Jack: Fashion is something that is very personal to us. We don’t really look around at what other people are doing too much and mostly try to stick to our lane and do what feels right to us and to our brand. We sort of go with our gut and try as much as possible to push things forward. Season to season is a constant evolution and an attempt to say something about the moment we live in.
You always used to show your collections in New York, then in July 2017 you moved your runway to Paris. Why was that?
Lazaro: We wanted a change, something to push us further and inspire us creatively. We merged the pre-collection with the main collection into one bigger collection and decided to show it early, which coincided with Couture week in Paris. Things are totally fluid these days and that’s actually really interesting to us. We like the idea of moving the show around, not feeling like we need to only show in NY because we are American designers.
Jack: There’s something very exciting about putting yourself in front of a different audience. Lots of journalists who go to Paris Fashion Week had never come to see our New York shows. It gives you the impetus to take things further, to explore new avenues that you wouldn’t normally. . .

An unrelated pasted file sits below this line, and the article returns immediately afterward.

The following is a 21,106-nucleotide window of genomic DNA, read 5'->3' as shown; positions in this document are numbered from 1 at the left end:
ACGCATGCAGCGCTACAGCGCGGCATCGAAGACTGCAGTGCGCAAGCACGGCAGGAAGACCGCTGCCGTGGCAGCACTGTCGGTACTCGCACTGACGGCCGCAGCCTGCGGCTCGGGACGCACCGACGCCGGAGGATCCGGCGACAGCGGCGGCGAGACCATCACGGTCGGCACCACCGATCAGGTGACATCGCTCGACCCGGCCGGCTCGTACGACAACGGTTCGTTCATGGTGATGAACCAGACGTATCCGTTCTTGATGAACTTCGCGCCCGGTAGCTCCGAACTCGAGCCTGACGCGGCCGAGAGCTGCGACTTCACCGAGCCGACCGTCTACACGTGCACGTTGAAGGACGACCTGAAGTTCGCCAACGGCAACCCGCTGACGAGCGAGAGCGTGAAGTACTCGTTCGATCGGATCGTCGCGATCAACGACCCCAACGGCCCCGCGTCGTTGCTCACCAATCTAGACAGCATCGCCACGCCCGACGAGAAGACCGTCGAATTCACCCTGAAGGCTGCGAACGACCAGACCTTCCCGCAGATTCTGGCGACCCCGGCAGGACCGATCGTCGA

What was your first Paris show like for you?
Lazaro: It was a real challenge, exciting, and scary at the same time. I think it pushed us to take things a bit further, to really experiment. We did a deep dive into all these independent couture ateliers in Paris who do really specialised work and employed them to work alongside us to create things we never really explored when showing in NY. . .things like feather work, micro embroidery, hand weaving and the like. It was a kind of love letter to the history of French clothes-making we have been fascinated by since our early days.
Jack: We started coming to Paris together all the time when we were students. We travel all over the world, but Paris is one of those places we always come back to. If you live in a relatively modern city like New York, the idea of spending time in such a wonderfully historic city as Paris is obviously really appealing.
Do you yourselves use much in the way of beauty products?
Jack: We’re pretty lo-fi as individuals. Wash, tone, and moisturise and that’s about it.
• Lancome x Proenza Schouler makeup collection is available exclusively to Farmers for a limited time, see Farmers.co.nz